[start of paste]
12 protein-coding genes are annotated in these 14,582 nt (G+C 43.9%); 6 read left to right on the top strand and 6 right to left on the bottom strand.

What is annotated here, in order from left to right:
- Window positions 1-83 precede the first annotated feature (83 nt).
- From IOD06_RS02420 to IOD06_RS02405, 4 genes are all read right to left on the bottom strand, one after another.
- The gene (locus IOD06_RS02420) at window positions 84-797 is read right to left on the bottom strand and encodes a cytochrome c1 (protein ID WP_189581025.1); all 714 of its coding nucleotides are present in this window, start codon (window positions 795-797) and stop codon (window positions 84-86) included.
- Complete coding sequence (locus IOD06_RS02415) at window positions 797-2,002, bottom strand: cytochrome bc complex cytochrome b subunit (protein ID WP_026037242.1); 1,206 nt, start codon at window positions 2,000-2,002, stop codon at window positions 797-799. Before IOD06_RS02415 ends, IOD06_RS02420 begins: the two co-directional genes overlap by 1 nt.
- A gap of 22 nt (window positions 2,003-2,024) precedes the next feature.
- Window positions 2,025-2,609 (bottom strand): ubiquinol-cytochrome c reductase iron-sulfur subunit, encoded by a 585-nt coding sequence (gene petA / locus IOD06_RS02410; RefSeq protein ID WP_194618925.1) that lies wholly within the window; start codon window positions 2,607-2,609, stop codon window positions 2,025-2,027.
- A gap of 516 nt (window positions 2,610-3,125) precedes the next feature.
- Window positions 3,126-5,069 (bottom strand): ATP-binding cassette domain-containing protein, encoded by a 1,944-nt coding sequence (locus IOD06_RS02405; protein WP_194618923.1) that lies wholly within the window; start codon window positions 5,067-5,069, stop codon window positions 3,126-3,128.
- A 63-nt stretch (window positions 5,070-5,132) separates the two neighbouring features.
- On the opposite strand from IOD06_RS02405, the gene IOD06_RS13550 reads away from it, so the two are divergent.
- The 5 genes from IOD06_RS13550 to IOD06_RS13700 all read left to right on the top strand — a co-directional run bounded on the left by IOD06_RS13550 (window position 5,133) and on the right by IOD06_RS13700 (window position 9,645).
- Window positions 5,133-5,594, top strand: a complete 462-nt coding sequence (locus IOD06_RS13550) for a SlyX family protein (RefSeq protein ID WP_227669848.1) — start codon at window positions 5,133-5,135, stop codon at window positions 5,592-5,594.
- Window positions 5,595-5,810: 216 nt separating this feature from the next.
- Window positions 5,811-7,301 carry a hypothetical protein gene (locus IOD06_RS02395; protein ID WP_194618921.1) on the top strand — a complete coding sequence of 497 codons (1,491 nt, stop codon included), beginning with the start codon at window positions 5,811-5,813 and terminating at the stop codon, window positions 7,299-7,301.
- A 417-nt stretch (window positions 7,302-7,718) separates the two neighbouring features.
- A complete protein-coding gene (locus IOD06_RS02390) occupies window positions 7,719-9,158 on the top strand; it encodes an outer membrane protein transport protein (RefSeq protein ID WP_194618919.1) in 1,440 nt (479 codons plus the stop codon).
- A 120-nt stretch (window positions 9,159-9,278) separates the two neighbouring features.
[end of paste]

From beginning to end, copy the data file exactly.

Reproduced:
12 protein-coding genes are annotated in these 14,582 nt (G+C 43.9%); 6 read left to right on the top strand and 6 right to left on the bottom strand.

What is annotated here, in order from left to right:
- Window positions 1-83 precede the first annotated feature (83 nt).
- From IOD06_RS02420 to IOD06_RS02405, 4 genes are all read right to left on the bottom strand, one after another.
- The gene (locus IOD06_RS02420) at window positions 84-797 is read right to left on the bottom strand and encodes a cytochrome c1 (protein ID WP_189581025.1); all 714 of its coding nucleotides are present in this window, start codon (window positions 795-797) and stop codon (window positions 84-86) included.
- Complete coding sequence (locus IOD06_RS02415) at window positions 797-2,002, bottom strand: cytochrome bc complex cytochrome b subunit (protein ID WP_026037242.1); 1,206 nt, start codon at window positions 2,000-2,002, stop codon at window positions 797-799. Before IOD06_RS02415 ends, IOD06_RS02420 begins: the two co-directional genes overlap by 1 nt.
- A gap of 22 nt (window positions 2,003-2,024) precedes the next feature.
- Window positions 2,025-2,609 (bottom strand): ubiquinol-cytochrome c reductase iron-sulfur subunit, encoded by a 585-nt coding sequence (gene petA / locus IOD06_RS02410; RefSeq protein ID WP_194618925.1) that lies wholly within the window; start codon window positions 2,607-2,609, stop codon window positions 2,025-2,027.
- A gap of 516 nt (window positions 2,610-3,125) precedes the next feature.
- Window positions 3,126-5,069 (bottom strand): ATP-binding cassette domain-containing protein, encoded by a 1,944-nt coding sequence (locus IOD06_RS02405; protein WP_194618923.1) that lies wholly within the window; start codon window positions 5,067-5,069, stop codon window positions 3,126-3,128.
- A 63-nt stretch (window positions 5,070-5,132) separates the two neighbouring features.
- On the opposite strand from IOD06_RS02405, the gene IOD06_RS13550 reads away from it, so the two are divergent.
- The 5 genes from IOD06_RS13550 to IOD06_RS13700 all read left to right on the top strand — a co-directional run bounded on the left by IOD06_RS13550 (window position 5,133) and on the right by IOD06_RS13700 (window position 9,645).
- Window positions 5,133-5,594, top strand: a complete 462-nt coding sequence (locus IOD06_RS13550) for a SlyX family protein (RefSeq protein ID WP_227669848.1) — start codon at window positions 5,133-5,135, stop codon at window positions 5,592-5,594.
- Window positions 5,595-5,810: 216 nt separating this feature from the next.
- Window positions 5,811-7,301 carry a hypothetical protein gene (locus IOD06_RS02395; protein ID WP_194618921.1) on the top strand — a complete coding sequence of 497 codons (1,491 nt, stop codon included), beginning with the start codon at window positions 5,811-5,813 and terminating at the stop codon, window positions 7,299-7,301.
- A 417-nt stretch (window positions 7,302-7,718) separates the two neighbouring features.
- A complete protein-coding gene (locus IOD06_RS02390) occupies window positions 7,719-9,158 on the top strand; it encodes an outer membrane protein transport protein (RefSeq protein ID WP_194618919.1) in 1,440 nt (479 codons plus the stop codon).
- A 120-nt stretch (window positions 9,159-9,278) separates the two neighbouring features.